I expect I cannot take it further without touching off a flame war, and that’s not my intention.

        Reply
      • Harry

        I think it is different assumptions part that is the most bitter divide. The value of a life, the value of freedom, assigning those things relative value. That breaks down arguments of logic or utility. It is why I can disagree with someone, think they are a fool, and know that they solutions to problems they put forth as a response to those different beliefs would have not long ago been a cause to die in opposition of, but still know it came from a good place if it follows from those values.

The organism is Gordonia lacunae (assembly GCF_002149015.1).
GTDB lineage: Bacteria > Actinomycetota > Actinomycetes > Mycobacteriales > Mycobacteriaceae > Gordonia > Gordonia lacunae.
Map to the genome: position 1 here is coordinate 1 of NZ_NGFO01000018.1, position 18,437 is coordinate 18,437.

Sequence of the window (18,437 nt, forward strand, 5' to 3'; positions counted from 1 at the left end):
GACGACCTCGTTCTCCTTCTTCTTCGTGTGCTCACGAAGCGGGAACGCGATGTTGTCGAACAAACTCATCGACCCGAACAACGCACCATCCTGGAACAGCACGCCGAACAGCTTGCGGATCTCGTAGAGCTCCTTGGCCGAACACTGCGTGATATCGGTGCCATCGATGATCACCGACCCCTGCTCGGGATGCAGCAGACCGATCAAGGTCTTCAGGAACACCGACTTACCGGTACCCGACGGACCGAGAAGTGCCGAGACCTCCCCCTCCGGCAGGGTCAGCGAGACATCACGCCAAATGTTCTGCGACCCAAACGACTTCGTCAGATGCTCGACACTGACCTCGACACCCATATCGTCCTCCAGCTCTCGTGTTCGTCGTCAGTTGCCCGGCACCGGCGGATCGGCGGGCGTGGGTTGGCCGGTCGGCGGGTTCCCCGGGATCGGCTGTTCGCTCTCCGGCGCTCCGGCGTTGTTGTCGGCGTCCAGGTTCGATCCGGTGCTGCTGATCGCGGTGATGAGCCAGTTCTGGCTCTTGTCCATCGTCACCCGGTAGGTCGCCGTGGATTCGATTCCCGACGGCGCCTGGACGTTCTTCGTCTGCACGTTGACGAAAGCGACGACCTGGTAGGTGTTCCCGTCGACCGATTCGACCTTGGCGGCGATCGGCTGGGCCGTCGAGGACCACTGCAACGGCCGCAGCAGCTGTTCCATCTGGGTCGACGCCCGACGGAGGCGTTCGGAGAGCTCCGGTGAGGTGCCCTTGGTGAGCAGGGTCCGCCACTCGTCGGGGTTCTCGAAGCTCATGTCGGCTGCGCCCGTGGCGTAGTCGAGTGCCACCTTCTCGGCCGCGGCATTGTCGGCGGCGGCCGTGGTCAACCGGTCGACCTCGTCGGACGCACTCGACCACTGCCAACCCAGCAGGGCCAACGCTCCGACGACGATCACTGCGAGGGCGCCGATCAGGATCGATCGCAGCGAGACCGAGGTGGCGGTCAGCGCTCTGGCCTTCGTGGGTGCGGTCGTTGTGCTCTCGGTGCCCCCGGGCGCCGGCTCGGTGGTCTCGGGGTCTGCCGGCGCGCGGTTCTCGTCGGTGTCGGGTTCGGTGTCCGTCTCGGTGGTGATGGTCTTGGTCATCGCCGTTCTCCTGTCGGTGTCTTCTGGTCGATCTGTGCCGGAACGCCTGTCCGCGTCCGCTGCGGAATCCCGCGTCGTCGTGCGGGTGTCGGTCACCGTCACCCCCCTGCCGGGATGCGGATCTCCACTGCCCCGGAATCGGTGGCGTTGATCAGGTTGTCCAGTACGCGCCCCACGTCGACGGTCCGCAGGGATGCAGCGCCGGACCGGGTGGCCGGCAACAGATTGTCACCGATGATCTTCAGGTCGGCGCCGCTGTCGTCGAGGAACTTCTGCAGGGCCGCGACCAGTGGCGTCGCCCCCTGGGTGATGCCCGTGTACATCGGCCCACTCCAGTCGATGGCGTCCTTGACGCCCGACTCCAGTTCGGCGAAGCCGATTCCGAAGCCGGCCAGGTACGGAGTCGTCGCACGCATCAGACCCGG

The inability to accept that your enemy is not evil, that’s what fucks us.

        Reply
        • JustPassinThru

          “All that is necessary for Evil to triumph is for good people to do nothing.”

          And that’s what Groupthink, Conventional Wisdom, Politically-Correct Speech Codes and endless mediuh indoctrination, are FOR. To stop the good people from standing up to malevolence. To denigrate those who do as crackpot Bible-thumping wing-nuts and tinfoil-hat kooks.

          That, for anyone who might be tempted to listen to their views.

          So long as we have forces pushing this UNreality, that denies our own history and understanding of the Natural Rights of Man…while pushing the FAILED concepts born of the French Left…so long as they are not vanquished, they will be pushing the divide wider, and looking to destroy their opponents.

          Reply
  5. Thomas KreutzerThomas Kreutzer

    I’ve looked at the source article and think that this is going to be an interesting topic. I look forward to the next article.